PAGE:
URUMQI -- Authorities in Altay Prefecture, in northwest China's Xinjiang Uygur Autonomous Region, have publicly released a list of the assets of more than 1,000 current and retired officials.
Altay, in northern Xinjiang, asked 1,064 officials, including those who had retired within the past three years, to file asset reports during the first 20 days of January.
The information was submitted to the prefecture's discipline inspection commission, which on Tuesday posted the data on its website.
All but eight officials filed reports. Of the eight, three were being held in police custody for bribery. The other five were out of the region during the filing period, Wu Weiping, Party secretary of the commission, said Wednesday.
Wu said some of the officials reported having two houses and some had residences in Beijing or Shanghai.
But nobody reported to having "accepted any money or gift by taking advantage of their posts," according to the online report.
"The publication of the list is intended to "promote self-discipline, not to ask officials to 'turn themselves in'," Wu said.
The commission was examining the unreleased part of the report, which included real estate, stocks, securities and heritage. The released part covered the incomes of salaries, allowance, and rewards for lecturing, writing and consulting.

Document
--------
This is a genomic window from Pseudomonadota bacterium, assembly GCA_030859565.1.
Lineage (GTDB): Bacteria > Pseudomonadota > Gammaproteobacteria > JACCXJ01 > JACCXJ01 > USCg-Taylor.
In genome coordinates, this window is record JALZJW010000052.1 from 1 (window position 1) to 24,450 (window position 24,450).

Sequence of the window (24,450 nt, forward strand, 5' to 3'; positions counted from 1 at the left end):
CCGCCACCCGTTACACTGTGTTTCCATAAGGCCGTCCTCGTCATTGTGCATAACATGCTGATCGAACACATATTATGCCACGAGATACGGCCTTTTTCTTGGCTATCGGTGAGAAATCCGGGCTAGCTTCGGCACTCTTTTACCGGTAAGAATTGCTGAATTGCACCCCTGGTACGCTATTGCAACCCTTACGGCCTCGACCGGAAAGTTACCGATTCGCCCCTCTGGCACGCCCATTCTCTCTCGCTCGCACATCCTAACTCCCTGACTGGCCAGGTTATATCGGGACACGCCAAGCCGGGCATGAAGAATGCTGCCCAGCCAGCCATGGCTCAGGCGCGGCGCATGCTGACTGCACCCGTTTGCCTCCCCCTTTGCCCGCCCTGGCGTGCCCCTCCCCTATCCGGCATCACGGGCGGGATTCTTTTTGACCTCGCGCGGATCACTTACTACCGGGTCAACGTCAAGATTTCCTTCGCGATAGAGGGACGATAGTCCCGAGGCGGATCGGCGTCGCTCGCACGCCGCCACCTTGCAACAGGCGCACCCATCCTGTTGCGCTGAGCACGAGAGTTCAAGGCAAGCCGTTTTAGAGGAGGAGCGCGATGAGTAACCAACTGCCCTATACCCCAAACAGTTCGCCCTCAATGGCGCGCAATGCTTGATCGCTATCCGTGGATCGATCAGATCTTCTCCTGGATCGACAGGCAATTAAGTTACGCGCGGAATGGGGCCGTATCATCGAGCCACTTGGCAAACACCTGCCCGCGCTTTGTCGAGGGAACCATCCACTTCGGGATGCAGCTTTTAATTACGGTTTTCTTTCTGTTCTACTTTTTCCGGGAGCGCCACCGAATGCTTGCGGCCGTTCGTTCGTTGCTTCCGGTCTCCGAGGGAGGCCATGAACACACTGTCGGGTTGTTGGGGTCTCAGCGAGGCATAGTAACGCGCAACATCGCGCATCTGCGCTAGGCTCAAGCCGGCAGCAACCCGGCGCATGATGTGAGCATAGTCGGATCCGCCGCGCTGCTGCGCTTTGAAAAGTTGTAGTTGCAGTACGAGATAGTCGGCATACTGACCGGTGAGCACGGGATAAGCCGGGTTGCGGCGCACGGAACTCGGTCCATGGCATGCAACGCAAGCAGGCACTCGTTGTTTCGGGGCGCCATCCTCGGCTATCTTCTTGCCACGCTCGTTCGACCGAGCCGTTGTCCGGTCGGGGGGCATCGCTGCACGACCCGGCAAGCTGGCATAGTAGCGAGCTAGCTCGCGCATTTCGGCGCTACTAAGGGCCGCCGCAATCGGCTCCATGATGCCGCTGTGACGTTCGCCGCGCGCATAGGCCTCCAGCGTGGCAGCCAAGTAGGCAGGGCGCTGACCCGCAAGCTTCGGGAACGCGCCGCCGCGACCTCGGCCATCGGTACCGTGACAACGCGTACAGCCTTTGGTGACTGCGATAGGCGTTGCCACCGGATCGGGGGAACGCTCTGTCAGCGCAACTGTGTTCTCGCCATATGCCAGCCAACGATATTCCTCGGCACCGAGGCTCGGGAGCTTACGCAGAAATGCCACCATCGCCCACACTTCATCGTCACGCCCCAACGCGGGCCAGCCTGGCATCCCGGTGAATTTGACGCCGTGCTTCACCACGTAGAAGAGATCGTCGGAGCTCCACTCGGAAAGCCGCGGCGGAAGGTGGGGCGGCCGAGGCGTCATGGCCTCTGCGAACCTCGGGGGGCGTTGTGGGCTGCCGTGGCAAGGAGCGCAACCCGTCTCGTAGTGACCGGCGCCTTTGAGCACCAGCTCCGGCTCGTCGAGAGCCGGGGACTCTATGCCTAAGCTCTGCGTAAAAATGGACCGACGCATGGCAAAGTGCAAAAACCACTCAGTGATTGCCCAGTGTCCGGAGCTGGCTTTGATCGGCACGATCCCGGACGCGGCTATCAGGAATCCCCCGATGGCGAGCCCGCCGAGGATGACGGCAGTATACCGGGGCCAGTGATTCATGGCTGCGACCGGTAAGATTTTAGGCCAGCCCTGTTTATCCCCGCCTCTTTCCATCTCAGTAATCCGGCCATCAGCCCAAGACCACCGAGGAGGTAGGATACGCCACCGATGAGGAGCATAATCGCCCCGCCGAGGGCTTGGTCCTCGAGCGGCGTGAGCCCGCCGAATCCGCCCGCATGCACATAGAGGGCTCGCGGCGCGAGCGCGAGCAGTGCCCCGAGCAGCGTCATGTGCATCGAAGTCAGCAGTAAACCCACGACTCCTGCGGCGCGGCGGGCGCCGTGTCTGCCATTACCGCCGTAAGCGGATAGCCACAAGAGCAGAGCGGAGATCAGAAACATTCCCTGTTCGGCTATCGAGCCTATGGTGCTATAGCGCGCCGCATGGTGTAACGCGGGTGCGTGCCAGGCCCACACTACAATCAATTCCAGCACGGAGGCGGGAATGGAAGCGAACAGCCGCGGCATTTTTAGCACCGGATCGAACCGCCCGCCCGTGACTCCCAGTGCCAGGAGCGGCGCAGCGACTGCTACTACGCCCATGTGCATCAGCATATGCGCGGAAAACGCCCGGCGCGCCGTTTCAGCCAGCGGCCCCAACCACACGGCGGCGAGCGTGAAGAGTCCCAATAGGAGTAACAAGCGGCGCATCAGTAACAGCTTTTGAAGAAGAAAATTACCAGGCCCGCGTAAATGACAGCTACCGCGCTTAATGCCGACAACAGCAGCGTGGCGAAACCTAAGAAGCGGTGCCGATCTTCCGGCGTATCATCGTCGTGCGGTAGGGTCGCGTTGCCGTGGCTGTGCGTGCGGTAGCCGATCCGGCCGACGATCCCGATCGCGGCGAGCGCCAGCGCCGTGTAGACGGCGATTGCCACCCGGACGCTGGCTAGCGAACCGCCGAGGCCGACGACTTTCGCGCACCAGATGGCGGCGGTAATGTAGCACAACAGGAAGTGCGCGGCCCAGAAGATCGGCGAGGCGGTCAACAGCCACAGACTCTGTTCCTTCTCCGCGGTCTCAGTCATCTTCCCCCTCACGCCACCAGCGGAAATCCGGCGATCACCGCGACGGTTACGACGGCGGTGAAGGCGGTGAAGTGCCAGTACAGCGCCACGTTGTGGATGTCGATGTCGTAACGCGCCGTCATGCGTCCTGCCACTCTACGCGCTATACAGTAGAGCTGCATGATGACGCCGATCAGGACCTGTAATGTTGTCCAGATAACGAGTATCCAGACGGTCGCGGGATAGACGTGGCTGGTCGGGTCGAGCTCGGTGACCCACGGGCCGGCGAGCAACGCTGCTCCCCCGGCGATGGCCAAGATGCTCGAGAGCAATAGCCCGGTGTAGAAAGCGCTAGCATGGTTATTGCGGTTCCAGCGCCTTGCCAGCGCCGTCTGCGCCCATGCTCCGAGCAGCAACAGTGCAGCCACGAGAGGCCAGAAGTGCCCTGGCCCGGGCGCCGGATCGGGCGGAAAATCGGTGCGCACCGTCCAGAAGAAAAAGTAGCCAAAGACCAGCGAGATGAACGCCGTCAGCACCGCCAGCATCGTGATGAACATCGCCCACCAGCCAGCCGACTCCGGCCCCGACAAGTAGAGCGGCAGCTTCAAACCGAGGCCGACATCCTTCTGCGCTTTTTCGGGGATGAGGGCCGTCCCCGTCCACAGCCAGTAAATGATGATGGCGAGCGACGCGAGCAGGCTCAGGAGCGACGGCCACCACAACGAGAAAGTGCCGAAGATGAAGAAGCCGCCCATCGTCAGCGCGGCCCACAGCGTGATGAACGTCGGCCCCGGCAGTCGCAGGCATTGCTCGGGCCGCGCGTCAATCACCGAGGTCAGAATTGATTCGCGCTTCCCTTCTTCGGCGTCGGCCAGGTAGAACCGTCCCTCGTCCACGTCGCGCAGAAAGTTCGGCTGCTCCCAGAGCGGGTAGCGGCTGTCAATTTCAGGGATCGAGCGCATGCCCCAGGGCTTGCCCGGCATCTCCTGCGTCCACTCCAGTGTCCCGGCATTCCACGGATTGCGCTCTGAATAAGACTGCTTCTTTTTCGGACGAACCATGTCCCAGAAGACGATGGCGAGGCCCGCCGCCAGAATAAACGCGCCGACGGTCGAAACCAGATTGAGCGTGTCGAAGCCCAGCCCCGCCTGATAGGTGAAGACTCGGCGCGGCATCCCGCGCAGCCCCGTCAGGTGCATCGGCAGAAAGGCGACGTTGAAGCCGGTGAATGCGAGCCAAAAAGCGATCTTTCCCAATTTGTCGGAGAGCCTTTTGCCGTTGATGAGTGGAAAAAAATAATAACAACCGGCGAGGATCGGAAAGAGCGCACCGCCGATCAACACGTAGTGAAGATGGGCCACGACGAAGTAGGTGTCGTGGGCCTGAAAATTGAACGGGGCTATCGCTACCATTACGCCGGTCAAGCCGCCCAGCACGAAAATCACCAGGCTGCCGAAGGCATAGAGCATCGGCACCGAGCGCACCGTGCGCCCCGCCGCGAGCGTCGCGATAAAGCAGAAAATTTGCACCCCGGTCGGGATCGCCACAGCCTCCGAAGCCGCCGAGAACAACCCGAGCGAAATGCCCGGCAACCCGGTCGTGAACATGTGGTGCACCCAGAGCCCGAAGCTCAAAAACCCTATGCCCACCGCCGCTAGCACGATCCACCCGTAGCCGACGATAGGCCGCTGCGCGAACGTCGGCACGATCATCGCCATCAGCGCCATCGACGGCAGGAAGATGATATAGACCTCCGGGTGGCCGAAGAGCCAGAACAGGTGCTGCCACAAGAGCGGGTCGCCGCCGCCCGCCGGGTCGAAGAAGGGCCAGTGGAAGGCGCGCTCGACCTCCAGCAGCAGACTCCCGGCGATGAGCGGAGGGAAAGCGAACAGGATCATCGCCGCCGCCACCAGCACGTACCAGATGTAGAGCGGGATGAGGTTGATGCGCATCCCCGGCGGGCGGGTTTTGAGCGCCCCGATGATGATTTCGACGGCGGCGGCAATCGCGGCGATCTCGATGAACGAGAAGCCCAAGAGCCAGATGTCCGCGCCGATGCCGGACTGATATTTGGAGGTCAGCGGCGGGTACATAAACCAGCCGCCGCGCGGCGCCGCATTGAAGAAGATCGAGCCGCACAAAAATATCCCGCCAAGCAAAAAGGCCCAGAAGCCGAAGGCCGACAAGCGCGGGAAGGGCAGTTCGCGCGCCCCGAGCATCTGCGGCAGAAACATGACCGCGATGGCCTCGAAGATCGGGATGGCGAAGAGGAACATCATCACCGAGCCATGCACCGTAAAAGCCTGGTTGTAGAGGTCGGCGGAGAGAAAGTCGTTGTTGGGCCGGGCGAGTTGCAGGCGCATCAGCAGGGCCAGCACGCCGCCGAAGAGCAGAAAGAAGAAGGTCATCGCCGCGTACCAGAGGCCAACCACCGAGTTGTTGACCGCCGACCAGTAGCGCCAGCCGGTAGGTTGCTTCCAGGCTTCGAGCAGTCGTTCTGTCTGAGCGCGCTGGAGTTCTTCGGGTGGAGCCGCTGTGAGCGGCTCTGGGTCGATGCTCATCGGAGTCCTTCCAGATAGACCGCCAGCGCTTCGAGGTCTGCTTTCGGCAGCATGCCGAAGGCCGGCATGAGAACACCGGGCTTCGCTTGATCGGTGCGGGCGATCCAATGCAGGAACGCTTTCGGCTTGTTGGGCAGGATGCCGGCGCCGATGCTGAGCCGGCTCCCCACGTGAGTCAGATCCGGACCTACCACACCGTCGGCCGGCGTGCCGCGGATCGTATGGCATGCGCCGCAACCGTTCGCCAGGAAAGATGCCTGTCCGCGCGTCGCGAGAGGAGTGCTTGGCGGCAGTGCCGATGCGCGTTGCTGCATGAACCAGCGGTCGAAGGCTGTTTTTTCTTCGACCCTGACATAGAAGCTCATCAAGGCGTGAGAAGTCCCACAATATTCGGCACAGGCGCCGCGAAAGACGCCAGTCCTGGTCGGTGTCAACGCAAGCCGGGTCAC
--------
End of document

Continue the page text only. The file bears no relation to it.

"If officials fail to provide a lawful source for a huge amount of property, or if we receive tip-offs from the public, we will start an investigation," Wu said.
Chinese officials began to declare their assets years ago, but the declarations have never been made public.
Though what the Altay authorities choose to post on the Internet is only a small part of the declared assets, the move is still hailed by most critics as a step towards the right direction.
The practice won applause from local residents. They hoped the government could grant them the rights to supervise and report. Some of them even hoped the practice could be carried out across the country.
Zhang Sen, an officer from the prefecture's public security bureau, said, "The publication of officials' property can be seen as an alarm bell for us public servants. We should keep the bell ringing in our mind."